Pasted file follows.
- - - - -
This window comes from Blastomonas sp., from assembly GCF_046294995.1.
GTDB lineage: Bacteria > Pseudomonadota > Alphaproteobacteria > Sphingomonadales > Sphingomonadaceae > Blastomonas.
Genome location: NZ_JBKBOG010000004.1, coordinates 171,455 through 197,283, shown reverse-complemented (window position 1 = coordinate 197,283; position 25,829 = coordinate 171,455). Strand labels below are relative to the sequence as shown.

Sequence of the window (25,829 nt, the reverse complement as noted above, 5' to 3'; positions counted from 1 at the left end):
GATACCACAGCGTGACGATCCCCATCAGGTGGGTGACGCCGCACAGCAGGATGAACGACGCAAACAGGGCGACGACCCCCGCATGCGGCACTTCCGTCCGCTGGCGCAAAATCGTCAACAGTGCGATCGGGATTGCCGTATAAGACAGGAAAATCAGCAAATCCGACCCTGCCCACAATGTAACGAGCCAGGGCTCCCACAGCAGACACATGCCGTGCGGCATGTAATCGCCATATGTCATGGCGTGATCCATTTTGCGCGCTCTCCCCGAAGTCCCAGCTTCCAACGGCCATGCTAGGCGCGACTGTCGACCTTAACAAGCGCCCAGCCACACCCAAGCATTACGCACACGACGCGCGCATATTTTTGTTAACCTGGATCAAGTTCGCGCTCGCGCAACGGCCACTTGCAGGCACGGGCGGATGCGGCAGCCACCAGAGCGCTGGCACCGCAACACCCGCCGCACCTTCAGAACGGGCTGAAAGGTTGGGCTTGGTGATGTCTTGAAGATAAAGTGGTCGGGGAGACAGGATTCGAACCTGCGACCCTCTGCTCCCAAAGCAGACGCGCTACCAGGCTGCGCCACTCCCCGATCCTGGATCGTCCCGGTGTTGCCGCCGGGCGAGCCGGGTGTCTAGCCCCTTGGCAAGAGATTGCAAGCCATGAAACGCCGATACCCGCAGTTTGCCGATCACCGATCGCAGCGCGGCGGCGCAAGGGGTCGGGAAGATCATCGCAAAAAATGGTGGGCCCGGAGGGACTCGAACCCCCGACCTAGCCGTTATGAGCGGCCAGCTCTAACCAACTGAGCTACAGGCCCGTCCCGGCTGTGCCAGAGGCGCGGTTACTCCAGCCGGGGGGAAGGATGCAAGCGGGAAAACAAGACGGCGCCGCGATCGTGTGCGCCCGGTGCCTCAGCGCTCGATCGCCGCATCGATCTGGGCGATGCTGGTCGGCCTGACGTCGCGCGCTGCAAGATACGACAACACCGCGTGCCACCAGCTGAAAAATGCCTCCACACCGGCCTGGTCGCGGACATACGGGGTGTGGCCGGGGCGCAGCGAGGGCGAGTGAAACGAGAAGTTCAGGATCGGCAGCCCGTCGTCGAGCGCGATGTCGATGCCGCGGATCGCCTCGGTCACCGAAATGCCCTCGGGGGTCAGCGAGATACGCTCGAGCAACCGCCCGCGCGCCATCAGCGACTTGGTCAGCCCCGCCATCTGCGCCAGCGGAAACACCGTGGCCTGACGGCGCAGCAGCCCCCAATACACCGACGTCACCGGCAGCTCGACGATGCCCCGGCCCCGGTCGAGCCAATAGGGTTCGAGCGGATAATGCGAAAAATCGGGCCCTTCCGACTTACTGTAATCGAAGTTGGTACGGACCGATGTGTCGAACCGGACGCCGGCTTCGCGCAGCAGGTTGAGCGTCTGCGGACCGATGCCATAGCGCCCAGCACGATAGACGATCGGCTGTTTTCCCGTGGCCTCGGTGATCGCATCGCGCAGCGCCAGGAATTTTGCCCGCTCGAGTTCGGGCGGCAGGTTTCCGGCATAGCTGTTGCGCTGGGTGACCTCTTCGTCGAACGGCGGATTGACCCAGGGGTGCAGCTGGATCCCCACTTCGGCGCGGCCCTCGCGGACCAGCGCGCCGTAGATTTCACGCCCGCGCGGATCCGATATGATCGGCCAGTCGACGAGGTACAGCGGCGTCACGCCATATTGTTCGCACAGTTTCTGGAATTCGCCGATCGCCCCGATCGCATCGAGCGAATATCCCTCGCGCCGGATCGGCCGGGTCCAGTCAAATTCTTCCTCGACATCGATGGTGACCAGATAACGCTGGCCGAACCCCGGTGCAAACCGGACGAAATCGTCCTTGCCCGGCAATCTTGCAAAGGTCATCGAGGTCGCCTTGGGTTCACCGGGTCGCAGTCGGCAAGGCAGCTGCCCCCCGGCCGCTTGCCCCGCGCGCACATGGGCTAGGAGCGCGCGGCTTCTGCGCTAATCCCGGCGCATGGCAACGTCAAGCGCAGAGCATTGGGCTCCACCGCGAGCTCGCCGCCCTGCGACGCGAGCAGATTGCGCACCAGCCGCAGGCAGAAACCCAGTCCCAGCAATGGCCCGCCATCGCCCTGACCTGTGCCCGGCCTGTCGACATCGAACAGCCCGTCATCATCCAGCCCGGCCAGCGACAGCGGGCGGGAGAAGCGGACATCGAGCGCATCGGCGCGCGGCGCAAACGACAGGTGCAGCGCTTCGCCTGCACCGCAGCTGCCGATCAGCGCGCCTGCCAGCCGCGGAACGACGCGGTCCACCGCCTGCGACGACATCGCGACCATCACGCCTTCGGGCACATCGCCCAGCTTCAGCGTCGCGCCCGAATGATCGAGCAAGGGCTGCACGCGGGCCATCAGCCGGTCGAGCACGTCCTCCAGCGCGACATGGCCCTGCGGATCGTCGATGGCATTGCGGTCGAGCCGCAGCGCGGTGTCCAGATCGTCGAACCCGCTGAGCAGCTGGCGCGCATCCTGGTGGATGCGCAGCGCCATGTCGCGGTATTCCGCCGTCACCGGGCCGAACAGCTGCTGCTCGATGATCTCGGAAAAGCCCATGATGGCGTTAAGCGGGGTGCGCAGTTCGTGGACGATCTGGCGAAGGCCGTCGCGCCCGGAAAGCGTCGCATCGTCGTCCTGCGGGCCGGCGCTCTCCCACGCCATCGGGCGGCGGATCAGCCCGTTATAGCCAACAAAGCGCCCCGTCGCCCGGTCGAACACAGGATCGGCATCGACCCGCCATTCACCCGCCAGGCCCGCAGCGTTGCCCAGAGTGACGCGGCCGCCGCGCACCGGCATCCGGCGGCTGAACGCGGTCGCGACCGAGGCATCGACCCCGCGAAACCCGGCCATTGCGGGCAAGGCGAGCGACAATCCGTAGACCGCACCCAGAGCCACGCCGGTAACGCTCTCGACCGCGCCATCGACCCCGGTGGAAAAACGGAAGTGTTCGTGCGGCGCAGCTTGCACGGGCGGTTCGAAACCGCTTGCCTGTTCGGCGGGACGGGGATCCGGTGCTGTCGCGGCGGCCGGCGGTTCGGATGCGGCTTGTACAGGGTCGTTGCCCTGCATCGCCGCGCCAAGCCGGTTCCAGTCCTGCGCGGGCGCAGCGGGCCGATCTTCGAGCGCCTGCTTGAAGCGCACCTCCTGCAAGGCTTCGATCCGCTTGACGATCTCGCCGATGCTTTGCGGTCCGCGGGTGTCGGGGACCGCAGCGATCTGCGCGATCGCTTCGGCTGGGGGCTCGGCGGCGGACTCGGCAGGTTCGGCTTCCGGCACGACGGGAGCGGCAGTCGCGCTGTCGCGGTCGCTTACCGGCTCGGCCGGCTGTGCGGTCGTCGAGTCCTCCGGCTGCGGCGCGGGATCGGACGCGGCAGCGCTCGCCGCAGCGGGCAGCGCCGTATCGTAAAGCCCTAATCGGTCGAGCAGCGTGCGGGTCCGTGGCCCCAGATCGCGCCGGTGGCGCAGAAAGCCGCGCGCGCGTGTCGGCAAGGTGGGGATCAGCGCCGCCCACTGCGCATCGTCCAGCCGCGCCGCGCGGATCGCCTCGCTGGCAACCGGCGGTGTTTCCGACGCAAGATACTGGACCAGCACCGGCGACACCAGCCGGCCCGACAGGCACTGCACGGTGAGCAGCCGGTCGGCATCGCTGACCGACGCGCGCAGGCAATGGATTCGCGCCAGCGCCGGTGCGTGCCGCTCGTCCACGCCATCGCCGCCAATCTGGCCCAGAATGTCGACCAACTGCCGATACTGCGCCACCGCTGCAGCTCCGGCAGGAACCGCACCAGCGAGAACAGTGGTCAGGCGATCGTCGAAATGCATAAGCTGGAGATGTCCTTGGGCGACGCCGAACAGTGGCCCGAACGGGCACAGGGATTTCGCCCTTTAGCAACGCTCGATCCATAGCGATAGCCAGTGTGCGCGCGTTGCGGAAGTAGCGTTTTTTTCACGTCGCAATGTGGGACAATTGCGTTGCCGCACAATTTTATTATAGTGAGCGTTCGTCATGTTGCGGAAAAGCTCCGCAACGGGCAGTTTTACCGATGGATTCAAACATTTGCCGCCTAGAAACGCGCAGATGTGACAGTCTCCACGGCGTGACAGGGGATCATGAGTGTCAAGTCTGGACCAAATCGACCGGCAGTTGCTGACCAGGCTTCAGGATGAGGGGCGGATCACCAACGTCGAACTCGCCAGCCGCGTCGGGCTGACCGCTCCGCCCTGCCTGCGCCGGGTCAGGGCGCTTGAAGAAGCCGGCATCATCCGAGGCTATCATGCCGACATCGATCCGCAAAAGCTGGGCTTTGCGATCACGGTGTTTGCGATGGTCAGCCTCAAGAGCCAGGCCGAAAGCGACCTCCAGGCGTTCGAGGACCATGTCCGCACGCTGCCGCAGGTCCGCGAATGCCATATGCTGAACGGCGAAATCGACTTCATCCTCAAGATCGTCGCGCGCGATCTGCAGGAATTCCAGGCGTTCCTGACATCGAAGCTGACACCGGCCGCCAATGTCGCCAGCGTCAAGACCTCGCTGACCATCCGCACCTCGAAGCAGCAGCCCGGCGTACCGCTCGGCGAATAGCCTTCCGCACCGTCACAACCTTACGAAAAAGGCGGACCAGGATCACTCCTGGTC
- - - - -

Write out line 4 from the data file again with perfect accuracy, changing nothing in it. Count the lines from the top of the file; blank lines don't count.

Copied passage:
Sequence of the window (25,829 nt, the reverse complement as noted above, 5' to 3'; positions counted from 1 at the left end):